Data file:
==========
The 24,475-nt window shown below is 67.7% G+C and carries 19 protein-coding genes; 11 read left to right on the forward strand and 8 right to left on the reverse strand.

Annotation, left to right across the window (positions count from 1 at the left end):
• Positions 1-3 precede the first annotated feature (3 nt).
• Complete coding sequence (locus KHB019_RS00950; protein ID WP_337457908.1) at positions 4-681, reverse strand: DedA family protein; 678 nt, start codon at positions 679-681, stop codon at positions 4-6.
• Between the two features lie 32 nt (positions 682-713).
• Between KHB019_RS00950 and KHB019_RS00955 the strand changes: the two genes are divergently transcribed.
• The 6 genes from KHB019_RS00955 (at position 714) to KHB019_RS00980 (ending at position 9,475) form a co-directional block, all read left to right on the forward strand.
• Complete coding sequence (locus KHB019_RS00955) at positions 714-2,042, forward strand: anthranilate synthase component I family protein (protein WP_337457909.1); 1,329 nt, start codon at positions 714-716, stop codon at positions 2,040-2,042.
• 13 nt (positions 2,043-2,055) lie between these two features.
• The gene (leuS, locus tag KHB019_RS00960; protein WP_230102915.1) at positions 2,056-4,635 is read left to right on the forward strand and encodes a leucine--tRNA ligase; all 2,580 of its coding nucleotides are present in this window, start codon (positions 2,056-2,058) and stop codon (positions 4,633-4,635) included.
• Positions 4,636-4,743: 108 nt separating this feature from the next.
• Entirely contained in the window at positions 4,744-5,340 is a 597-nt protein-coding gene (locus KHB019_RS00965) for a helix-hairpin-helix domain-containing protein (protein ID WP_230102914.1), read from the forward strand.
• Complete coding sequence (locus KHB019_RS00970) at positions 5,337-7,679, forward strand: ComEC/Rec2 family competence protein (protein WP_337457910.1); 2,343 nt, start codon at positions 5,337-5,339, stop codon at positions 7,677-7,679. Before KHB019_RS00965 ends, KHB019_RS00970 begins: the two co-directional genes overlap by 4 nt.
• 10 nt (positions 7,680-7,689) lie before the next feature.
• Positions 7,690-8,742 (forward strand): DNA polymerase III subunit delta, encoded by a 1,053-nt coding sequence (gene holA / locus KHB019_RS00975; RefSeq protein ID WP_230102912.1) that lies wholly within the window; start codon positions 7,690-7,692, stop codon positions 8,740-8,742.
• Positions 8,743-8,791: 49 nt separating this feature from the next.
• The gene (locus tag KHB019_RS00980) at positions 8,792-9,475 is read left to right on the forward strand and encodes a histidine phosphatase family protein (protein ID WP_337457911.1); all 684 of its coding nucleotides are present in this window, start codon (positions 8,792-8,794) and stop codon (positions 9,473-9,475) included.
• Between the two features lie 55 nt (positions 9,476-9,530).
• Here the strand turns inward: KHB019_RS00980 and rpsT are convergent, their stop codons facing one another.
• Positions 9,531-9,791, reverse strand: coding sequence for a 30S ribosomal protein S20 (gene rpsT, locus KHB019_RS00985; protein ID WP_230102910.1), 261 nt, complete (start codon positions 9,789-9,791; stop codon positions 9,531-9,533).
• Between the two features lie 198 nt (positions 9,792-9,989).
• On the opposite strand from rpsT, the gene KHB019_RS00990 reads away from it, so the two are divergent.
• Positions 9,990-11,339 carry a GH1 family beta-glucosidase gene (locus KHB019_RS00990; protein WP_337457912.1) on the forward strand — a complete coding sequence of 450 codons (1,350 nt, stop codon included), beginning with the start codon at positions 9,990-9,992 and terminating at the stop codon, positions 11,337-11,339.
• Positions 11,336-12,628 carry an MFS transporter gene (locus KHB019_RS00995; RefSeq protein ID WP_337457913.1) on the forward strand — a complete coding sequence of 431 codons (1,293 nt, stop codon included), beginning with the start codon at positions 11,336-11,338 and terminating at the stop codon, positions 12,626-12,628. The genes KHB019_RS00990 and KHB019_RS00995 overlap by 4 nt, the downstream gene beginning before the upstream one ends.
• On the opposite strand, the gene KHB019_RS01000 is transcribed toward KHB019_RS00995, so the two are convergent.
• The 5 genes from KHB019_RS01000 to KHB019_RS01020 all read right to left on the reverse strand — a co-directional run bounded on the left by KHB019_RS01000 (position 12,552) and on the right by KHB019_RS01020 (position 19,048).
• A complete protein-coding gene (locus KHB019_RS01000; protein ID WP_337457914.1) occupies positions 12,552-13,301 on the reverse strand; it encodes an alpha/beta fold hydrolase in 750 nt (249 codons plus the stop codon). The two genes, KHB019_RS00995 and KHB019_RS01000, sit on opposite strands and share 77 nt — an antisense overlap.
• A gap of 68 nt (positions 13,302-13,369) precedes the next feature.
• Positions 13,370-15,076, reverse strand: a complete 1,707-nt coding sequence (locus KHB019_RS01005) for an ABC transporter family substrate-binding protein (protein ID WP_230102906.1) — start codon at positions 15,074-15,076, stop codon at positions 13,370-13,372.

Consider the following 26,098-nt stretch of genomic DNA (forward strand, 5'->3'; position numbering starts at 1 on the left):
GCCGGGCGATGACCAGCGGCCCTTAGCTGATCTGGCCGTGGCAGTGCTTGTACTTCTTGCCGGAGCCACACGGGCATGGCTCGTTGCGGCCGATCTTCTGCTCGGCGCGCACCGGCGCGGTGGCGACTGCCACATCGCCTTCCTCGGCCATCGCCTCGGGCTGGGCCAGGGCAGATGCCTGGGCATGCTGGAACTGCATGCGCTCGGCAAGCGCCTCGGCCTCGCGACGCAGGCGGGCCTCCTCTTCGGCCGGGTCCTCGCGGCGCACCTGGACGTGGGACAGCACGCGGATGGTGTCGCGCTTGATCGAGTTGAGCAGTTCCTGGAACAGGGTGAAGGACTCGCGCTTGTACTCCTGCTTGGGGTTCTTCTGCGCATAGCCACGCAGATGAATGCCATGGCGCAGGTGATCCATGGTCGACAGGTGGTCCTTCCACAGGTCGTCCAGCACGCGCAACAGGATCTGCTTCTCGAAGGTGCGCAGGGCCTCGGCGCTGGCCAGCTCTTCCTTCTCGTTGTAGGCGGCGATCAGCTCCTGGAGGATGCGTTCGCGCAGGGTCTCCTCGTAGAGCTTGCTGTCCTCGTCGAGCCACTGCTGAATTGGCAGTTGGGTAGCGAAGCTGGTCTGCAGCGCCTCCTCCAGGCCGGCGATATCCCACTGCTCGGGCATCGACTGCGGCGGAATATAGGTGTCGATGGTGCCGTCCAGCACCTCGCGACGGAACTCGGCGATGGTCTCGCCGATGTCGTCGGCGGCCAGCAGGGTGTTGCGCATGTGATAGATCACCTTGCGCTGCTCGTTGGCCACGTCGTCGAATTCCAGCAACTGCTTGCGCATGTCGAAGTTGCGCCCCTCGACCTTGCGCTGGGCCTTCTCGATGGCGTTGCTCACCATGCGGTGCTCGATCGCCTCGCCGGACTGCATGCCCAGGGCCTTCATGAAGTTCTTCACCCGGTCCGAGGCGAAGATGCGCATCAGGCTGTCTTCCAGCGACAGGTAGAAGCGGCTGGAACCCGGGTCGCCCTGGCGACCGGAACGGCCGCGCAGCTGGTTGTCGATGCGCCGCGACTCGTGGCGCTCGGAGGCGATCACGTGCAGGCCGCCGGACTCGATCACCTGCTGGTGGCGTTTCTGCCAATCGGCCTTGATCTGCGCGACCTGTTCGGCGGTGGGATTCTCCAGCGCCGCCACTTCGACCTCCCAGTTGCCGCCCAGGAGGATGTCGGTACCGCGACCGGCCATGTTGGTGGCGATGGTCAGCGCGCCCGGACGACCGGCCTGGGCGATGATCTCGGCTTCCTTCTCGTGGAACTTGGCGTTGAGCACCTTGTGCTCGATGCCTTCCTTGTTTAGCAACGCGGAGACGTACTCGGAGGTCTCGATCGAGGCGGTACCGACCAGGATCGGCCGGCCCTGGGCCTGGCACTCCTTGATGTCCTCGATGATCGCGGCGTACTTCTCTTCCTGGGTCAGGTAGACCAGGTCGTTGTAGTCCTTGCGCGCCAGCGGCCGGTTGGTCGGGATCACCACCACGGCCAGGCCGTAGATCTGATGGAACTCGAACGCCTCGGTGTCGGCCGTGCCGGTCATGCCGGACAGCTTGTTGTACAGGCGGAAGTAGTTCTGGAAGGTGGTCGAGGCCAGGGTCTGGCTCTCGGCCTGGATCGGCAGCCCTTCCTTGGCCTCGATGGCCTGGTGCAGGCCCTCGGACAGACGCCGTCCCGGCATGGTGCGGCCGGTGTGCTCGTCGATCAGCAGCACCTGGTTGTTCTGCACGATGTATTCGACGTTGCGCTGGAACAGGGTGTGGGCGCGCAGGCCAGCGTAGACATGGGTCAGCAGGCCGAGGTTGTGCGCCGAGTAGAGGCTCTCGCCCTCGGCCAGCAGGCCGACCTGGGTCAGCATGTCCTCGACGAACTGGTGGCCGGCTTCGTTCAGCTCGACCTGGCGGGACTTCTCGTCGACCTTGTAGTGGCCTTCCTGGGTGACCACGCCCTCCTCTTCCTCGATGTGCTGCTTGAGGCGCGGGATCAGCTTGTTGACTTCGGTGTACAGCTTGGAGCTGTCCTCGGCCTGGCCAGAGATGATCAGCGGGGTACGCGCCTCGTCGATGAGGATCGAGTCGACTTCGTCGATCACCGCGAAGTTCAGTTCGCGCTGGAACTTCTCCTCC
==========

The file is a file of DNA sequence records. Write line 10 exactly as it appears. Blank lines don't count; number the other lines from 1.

• The gene (leuS, locus tag KHB019_RS00960; protein WP_230102915.1) at positions 2,056-4,635 is read left to right on the forward strand and encodes a leucine--tRNA ligase; all 2,580 of its coding nucleotides are present in this window, start codon (positions 2,056-2,058) and stop codon (positions 4,633-4,635) included.